Sunday, December 12, 2010
Spring's Harsh Light on Winter
I watched Spring in a Small Town last night, a Chinese film made in 1948, in the brief period between the Japanese occupation and the Communist takeover which would largely exile Chinese filmmaking to Hong Kong. Despite having been made in a period somewhat remote from other Chinese movies I've seen, Spring in a Small Town has the curiously static, indoor quality I associate with Chinese cinema as compared to Japanese cinema, which tends to have a lot of momentum. Even an Ozu film seems to give me more of an impression of characters looking for the answers that may or may not come in the next scene. Spring in a Small Town is more like a series of still images.
It has the framework of a fairly unremarkable melodrama--a woman in love with the best friend of her dying and gentle husband. Wei Wei, as the woman, Yuwen, delivers a performance that elevates the material quite a bit. Her character provides voice over narration throughout the movie, though much more throughout the first third of the film, and it's some of the most redundant narration I've ever heard for a film. It was about as plain as, "Who is this walking down the street? He's ringing the bell. No-one is answering. He walks around to the side entrance," while all of this is plainly happening on screen. What the narration contributes is the oddly sombre tone with which Wei Wei delivers it, giving the otherwise unremarkable unfolding of events the quality of the last, sane days before some terrible catastrophe. Each innocuous step has a fatal significance now.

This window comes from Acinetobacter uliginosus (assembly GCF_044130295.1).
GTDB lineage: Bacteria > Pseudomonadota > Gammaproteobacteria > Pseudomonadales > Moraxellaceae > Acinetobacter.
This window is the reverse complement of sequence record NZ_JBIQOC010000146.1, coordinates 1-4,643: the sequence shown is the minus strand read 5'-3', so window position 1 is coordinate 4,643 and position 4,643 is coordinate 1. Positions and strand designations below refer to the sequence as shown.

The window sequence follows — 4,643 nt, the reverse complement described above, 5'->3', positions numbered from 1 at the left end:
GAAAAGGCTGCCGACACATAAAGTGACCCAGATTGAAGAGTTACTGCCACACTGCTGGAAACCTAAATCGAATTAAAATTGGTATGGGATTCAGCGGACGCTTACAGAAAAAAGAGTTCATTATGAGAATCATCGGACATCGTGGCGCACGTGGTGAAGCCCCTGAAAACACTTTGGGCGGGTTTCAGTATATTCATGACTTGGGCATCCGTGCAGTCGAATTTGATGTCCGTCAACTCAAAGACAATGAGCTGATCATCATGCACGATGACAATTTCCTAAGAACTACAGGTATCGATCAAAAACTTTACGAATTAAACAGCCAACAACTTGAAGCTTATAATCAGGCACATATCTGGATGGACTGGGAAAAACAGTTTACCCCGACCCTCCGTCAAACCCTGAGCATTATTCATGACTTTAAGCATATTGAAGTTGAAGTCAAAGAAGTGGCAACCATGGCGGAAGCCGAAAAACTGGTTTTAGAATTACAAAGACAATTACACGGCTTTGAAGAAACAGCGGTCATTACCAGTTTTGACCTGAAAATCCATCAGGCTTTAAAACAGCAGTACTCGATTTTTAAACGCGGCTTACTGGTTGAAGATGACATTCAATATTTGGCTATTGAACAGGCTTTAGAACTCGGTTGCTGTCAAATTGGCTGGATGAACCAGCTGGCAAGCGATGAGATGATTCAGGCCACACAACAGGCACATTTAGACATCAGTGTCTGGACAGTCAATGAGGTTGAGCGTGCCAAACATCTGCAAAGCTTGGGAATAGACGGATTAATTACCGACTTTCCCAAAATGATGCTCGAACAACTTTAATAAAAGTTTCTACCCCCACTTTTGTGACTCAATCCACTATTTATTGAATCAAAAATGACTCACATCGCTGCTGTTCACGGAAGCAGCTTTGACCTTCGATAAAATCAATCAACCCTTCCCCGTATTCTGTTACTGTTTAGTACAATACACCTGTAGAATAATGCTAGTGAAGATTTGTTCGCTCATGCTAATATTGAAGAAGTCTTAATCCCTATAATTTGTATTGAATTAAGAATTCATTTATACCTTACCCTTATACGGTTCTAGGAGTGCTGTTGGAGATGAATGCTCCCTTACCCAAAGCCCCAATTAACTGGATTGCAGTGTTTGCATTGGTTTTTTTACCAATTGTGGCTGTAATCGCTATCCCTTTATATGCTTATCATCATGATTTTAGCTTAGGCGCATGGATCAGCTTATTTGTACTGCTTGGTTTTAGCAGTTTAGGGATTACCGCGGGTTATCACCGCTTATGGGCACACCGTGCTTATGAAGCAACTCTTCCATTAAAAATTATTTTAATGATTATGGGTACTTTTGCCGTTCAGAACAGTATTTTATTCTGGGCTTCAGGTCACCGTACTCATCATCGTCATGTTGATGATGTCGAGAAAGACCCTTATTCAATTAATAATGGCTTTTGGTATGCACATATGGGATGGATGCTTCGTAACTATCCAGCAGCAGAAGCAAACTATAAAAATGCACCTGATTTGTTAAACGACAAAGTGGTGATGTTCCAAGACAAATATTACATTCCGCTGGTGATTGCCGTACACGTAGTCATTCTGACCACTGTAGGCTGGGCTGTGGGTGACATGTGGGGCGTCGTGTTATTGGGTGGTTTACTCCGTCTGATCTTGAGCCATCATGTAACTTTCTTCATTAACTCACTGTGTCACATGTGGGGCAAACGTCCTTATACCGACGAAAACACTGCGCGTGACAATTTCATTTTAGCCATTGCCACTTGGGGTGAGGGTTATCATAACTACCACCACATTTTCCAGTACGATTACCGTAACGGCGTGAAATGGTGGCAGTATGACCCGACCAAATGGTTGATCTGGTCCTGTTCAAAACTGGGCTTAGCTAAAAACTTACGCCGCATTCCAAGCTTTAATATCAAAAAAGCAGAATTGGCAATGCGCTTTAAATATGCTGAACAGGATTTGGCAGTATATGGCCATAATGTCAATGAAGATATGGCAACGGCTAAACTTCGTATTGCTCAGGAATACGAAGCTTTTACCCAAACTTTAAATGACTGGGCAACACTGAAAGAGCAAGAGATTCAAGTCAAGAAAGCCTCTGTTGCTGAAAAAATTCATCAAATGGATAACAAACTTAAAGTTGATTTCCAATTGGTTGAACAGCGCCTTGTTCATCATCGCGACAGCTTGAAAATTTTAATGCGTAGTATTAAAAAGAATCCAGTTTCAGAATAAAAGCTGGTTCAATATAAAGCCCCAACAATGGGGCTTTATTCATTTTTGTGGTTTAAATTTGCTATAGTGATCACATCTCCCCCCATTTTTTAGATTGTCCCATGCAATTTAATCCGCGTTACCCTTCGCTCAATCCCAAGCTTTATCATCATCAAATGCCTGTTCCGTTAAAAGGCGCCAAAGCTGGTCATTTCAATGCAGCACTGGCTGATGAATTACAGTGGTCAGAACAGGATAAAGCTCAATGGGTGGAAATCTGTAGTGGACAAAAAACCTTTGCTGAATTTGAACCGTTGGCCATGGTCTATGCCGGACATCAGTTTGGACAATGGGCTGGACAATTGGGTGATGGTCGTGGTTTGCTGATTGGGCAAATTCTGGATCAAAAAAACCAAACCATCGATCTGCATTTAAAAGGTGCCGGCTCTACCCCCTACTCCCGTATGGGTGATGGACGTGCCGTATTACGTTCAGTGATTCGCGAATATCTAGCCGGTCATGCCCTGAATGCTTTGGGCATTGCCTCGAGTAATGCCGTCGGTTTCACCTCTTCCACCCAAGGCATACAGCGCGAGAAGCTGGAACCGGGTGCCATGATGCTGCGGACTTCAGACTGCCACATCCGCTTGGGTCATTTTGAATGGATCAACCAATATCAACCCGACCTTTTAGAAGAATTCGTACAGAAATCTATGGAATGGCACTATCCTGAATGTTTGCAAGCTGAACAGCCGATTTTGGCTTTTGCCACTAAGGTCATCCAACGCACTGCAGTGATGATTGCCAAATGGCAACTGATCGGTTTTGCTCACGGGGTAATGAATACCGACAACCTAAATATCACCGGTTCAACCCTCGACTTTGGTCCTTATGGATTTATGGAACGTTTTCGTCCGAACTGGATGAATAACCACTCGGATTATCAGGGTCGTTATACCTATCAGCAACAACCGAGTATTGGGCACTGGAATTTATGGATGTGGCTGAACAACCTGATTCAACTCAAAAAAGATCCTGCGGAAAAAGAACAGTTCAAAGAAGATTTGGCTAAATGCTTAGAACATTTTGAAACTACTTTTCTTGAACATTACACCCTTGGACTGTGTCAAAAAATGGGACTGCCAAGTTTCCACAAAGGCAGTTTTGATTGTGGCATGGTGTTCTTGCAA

The movie really got going for me, though, when Yuwen, alone with Zhang, the man she's in love with, without thinking wonders aloud how life might improve if her husband, Liyan, died. She says in the narration, "How could I actually say it when I had never even thought it?" From this point on, Yuwen sets up scenarios apparently to tease Zhang, appearing in his room after nightfall under mysterious pretexts, only to have some perfectly kosher justification when Zhang expresses his discomfort at being in an inappropriate situation with his best friend's wife. Yuwen keeps a poker face throughout these scenes, Wei Wei pulling off that great feat of being both unreadable and transmitting to the audience her inner turmoil. "All I have is regrets," she says in the narration at one point, and it seems as though she wants to see her own guilt and torment reflected in the other people around her.
The male characters are dominated by their compulsions and indecisiveness--Liyan by his morose hypochondria and Zhang by his desire for Yuwen, along with the inconstancy of his resolve to stay away from her. Both men exacerbate Yuwen's sort of quietly demoniac behaviour.
It's a decent film about the effect of swallowed passions, an understated and very effective melodrama.